2012-2013 Predictions on the Wine Business


Each year I take out my crystal ball, put on funny clothes and after my eyes roll into the back of my head for a sufficient amount of time, write Silicon Valley Bank’s State of the Wine Industry Report and make some predictions. I am a most fortunate soothsayer to be able to see so much of what is largely a private industry. Silicon Valley Bank has it’s own data base of financial information, I produce various surveys throughout the year with more than 500 respondents, have direct contact with clients, prospects, suppliers to the wine business, relationships with distributors and large scale farmers, academia, media and I’m sure I’m missing an angle or two. That all helps to clear up the cloudy crystal ball.
One observation we made in the spring was the wine business is going through a rapid evolution. Our prediction was the change would soon place the function of selling wine on par in importance with managing costs, especially grape, bulk wine and production costs. Why that prediction? With grapes trending to shortage, the wineries who have better cost controls and who manage their contracts the best will have better options competing on price for the best grapes.  We made several observations and predictions beyond that and thought it would be a good week to restate them, and see how accurate we have been thus far.

This is what we predicted last spring, absent the economic predictions which you can read by clicking on the report linked above:

  1. Wine inventories evolving into a state of shortage that will last for some time domestically
  2. Increasing prices for grapes and bulk juice as growers finally start to see recovery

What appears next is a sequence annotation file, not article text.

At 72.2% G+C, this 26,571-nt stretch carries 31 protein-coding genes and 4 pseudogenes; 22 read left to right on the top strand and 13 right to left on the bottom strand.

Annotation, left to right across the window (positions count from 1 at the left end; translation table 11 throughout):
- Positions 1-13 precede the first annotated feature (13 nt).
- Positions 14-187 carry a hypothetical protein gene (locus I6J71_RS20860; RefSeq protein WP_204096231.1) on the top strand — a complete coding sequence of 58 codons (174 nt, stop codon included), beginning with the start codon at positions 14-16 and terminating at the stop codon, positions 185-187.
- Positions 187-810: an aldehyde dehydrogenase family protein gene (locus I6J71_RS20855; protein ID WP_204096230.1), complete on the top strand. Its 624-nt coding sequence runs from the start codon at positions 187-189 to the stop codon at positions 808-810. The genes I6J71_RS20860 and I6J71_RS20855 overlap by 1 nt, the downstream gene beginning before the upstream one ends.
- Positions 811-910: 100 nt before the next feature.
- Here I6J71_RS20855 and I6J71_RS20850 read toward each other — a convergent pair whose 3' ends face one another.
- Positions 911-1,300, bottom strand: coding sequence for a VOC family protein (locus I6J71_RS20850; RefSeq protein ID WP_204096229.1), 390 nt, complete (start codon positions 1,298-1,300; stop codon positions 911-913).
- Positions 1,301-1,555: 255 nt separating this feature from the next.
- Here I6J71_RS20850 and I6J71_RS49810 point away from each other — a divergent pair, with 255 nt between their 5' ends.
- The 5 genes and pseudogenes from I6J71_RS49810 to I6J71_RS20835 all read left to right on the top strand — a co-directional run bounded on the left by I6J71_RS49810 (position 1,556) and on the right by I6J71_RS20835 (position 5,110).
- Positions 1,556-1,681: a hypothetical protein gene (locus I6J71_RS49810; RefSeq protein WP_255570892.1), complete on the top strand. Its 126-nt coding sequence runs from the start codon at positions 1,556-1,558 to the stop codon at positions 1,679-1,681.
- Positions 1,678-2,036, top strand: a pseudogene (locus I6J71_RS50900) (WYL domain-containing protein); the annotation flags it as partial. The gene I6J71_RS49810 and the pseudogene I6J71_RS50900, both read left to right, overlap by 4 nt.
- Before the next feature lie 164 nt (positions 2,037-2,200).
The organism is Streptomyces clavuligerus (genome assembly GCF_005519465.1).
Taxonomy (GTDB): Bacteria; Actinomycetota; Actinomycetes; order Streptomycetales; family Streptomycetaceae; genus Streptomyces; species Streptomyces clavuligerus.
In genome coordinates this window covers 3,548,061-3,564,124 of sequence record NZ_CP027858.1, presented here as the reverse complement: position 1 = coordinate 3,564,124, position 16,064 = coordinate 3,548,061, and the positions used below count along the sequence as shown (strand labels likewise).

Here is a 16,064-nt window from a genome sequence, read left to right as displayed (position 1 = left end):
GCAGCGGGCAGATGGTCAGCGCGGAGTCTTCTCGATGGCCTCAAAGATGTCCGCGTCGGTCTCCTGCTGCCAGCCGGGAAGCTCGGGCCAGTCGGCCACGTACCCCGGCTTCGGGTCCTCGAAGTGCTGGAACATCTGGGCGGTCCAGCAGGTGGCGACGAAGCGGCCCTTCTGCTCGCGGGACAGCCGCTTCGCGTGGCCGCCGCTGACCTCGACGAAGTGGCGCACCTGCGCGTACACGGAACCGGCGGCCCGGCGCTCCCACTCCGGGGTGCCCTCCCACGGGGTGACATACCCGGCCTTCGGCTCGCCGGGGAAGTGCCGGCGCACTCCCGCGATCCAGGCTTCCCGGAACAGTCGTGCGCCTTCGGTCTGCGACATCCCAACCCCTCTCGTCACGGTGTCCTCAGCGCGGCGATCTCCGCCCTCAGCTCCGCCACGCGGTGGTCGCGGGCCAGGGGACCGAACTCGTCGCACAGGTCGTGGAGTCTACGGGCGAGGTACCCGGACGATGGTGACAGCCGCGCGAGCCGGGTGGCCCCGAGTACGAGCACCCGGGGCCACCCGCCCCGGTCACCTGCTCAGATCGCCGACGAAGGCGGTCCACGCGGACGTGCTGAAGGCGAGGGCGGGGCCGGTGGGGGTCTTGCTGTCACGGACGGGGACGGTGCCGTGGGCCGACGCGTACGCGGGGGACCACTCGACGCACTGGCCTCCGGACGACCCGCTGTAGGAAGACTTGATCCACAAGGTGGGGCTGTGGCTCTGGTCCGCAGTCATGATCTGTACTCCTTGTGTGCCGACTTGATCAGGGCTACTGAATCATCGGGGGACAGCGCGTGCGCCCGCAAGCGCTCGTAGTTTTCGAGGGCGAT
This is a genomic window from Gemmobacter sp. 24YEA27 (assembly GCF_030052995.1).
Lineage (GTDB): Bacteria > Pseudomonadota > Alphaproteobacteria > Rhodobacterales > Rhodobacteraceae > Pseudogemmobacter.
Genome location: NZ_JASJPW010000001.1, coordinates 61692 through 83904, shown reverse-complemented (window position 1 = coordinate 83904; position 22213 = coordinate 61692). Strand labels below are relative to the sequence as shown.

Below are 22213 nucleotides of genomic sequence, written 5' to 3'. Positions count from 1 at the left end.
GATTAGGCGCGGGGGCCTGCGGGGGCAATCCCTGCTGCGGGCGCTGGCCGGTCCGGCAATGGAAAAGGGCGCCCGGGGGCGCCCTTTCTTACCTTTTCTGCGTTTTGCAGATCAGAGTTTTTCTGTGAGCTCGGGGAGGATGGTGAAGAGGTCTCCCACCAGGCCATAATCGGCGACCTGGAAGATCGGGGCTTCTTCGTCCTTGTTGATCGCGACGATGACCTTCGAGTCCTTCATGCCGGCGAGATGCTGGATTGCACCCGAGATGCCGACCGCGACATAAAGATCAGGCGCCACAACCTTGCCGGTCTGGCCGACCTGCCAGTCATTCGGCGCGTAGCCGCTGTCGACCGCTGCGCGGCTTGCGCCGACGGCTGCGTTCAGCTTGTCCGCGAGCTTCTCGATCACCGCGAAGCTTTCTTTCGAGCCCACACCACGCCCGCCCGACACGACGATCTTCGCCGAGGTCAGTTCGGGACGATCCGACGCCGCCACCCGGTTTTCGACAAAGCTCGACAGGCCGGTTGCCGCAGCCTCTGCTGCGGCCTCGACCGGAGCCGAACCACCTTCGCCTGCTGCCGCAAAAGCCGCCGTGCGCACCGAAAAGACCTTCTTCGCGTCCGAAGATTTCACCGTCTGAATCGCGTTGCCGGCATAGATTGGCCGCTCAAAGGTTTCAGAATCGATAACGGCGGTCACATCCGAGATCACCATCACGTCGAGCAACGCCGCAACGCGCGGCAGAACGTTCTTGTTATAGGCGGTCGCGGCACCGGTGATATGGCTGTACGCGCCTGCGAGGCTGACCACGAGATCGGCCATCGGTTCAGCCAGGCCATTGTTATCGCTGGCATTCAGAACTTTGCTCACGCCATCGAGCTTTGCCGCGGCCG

3.  Increasing difficulty for négociants to find wine of consistent quality for their price point
  4. Fewer private labels on the shelves
  5. More transitions, sales and mergers taking place than at any time in memory
  6. Continuation of new mergers in the wholesale networks
  7. Increasing plantings to feed the looming grape shortage
  8. Imports taking on larger market share compensating for lacking domestic supply
  9. Bottle price increases, but not a return to those prior to the recession
  10. Increasing difficulty for those third-party marketers who have sold with a culture of discounting
  11. Functional evolution of digital options creating a Fifth Column; a cobbled together group of wine businesses partnering with producers to sell direct and replacing the theoretical role of the wholesaler in a fully functioning supply chain.
  12. 2012 sales growth rates of 7-11 percent, a slight drop from the prior year
  13. Declining wine quality for the price paid, pushing consumers to decide if they are willing to drink lesser quality domestic wines, or pay higher prices, or find foreign substitutes 

Certainly #1 is the dominant change in the business this year. How’d we do otherwise? Anything you think was a miss on the predictions? I’m predicting someone will have something to add. (I just rolled my eyes in the back of my head to come up with that one.) 

Please join the community and weigh in on your views. SVB on Wine

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